I was just in Somalia, one of four conflict-ridden countries in Africa and the Middle East facing drought, a crisis that places 20 million people on the brink of famine. The situation is dire.But with your generous support, we can avert catastrophe. We can save lives and we can restore dignity. The looming famine has rendered large swaths of land uninhabitable. In Somalia, the ground is parched. Riverbeds are dry. There’s no vegetation left, livestock are dead, and countless livelihoods lost. Without adequate rainfall, many Somalis’ sources of income – farming and raising livestock – have evaporated. Hundreds of thousands sold what little they had and walked for days to reach displaced person camps where they can drink clean water and get rations from time to time. Inside the camp, people sit in makeshift tents, waiting for the rain. Somalia is especially vulnerable because of a years-long conflict and lack of a working government. Thus the humanitarian situation is deteriorating rapidly. But we can save lives if we act now. … Read more

Addressing climate-induced risks in an urbanizing world

12 May 2017 by Rajeev Issar, Policy Specialist, Climate Change and Disaster Risk Reduction, UNDP

Flooded streetWith a global population expected to be over 66 percent urban by 2050, and two-thirds of the urban environment remaining to be built, the opportunities to advance risk-informed and resilient urban development must be harnessed. Photo: UNDP Peru
Having lived my entire life in big cities, I always had a feeling that cities were safe from the vagaries of disasters -- which occurred in some distant rural area and never closer to home. Once in a while, incidents like rainfall induced flooding or mild earthquake shakings, which disrupted day-to-day life for some time, were shrugged off as one-off events. The sense of invincibility of the urban lives and livelihoods remained. … Read more

Oceans of data, islands of databases

08 May 2017 by Sanny Jegillos, Senior Advisor, Disaster Risk Reduction, UNDP Bangkok Regional Hub

Man in his shopRisk-informed recovery programmes respond to the unique development challenges of island countries like Vanuatu, which was hit by Cyclone Pam in March 2016. UNDP Photo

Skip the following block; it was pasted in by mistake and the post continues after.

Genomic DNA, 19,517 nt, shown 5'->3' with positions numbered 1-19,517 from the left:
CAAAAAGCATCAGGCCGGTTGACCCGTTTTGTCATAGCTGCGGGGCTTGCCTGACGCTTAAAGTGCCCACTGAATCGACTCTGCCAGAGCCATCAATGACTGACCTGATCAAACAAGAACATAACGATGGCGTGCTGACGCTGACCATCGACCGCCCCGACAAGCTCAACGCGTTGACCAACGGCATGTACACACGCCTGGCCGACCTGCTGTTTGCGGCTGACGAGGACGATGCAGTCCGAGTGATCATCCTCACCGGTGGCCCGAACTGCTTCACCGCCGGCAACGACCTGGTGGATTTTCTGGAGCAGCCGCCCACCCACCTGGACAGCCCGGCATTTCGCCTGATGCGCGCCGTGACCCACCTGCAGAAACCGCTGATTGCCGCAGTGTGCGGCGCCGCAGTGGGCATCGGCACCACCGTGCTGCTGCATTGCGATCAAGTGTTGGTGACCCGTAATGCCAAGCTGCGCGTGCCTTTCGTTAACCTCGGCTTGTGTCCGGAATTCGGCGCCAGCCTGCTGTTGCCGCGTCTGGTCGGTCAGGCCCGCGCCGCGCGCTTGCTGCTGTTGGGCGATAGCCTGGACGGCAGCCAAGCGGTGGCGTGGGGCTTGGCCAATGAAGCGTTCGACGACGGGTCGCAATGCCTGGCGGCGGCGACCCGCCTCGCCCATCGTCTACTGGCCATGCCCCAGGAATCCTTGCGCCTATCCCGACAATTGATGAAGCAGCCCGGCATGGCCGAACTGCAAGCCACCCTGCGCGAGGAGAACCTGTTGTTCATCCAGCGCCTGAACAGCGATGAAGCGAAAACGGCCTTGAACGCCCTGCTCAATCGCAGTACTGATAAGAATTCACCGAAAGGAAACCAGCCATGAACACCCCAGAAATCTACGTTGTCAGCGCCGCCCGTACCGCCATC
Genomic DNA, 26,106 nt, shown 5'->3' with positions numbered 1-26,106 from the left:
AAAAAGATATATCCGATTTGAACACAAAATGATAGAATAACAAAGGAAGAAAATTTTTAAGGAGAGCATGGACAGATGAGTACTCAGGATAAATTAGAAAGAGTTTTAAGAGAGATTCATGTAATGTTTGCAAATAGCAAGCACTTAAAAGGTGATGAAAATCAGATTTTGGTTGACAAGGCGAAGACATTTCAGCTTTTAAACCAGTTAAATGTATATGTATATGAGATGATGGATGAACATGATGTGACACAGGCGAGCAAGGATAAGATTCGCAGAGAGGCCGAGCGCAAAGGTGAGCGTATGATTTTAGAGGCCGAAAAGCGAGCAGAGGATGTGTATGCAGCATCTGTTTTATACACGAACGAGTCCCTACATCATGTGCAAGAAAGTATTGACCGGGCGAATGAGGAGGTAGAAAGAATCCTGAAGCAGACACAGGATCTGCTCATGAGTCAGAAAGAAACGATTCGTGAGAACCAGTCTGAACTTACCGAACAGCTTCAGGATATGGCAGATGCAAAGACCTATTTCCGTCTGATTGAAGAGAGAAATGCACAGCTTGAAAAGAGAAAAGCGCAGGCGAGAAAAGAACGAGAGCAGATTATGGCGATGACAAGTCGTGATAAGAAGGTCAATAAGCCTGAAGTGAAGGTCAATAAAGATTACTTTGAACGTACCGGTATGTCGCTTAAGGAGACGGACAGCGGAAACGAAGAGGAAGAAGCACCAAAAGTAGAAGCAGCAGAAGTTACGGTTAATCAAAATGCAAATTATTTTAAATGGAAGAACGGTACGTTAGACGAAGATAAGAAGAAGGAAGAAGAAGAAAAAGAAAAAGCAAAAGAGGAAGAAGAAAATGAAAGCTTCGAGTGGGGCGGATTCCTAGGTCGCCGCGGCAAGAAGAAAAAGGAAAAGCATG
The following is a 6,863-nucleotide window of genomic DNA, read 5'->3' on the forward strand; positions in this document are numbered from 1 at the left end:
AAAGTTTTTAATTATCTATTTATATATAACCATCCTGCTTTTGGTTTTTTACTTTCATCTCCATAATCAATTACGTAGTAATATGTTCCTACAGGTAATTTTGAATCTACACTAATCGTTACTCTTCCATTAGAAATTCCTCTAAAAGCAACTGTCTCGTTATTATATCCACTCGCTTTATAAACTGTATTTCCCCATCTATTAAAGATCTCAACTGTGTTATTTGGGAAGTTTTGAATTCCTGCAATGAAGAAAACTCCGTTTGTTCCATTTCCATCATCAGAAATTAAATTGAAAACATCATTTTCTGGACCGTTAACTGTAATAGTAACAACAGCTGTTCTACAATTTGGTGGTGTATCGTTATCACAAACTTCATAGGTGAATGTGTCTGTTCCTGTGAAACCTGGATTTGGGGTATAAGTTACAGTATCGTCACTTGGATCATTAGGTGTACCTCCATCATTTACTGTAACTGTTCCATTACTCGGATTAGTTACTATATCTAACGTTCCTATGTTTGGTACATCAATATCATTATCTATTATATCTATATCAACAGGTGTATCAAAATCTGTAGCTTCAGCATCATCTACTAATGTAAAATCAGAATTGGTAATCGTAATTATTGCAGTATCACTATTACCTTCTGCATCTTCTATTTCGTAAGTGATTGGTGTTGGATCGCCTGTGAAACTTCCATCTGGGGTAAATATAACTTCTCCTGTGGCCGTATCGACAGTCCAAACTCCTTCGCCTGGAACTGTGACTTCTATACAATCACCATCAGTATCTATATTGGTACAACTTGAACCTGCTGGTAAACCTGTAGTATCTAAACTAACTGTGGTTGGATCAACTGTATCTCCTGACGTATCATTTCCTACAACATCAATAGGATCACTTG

I am currently in the Solomon Islands, on my second mission in the Pacific Islands this year, and I am now certain that I will be back in Papua New Guinea in less than a month. Since Cyclone Pam in Vanuatu and Cyclone Winston in Fiji (2015/2016), my engagement as UNDP advisor on disaster risk reduction and recovery in the Pacific has increased. For UNDP colleagues based in the Pacific, I hear that there has not been any pause in crisis response since 2014. What does this trend mean? What do we foresee in the future? Where do we get the information to guide our organization’s strategy and programmes? … Read more

To end famine and secure peace in South Sudan, women are vital

08 May 2017 by Kamil Kamaluddeen, Country Director, UNDP South Sudan

Sudanese woman with cowsSouth Sudanese women are supporting families and producing what little food is available – and they are already playing a key role in building peace. Photo: UNDP South Sudan
More than 3.5 million people have been displaced and 7.5 million need emergency aid as a result of South Sudan’s three-year-old civil conflict, according to the United Nations Office for the Coordination of Humanitarian Affairs (OCHA). Oil revenues have declined, farming and business activities have halted in many areas, and inflation has soared. The number of people classified as “severely food insecure” is expected to reach 5.5 million by July 2017, and more than 1 million children are acutely malnourished. The world’s youngest country is now on the brink of mass starvation. … Read more